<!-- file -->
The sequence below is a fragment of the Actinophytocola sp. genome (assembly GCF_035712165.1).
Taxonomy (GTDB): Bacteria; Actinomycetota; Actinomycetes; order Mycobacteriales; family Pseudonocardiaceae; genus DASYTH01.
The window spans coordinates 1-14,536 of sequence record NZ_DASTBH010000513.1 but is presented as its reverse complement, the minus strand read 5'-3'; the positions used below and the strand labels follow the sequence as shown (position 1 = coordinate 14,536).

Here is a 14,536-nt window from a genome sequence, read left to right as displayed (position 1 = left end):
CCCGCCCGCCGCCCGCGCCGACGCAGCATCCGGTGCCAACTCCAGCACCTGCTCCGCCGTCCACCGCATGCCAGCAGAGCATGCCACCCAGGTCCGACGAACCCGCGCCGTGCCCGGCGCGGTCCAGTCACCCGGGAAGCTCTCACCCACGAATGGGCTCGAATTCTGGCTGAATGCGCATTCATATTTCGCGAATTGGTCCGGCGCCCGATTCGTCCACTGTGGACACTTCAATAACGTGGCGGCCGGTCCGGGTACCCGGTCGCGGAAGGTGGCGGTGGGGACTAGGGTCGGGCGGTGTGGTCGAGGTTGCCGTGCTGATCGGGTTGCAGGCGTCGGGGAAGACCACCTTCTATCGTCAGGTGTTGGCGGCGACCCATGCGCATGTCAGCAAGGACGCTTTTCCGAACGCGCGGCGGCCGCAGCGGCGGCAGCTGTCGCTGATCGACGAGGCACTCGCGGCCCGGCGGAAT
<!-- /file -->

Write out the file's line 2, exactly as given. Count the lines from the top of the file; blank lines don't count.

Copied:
Taxonomy (GTDB): Bacteria; Actinomycetota; Actinomycetes; order Mycobacteriales; family Pseudonocardiaceae; genus DASYTH01.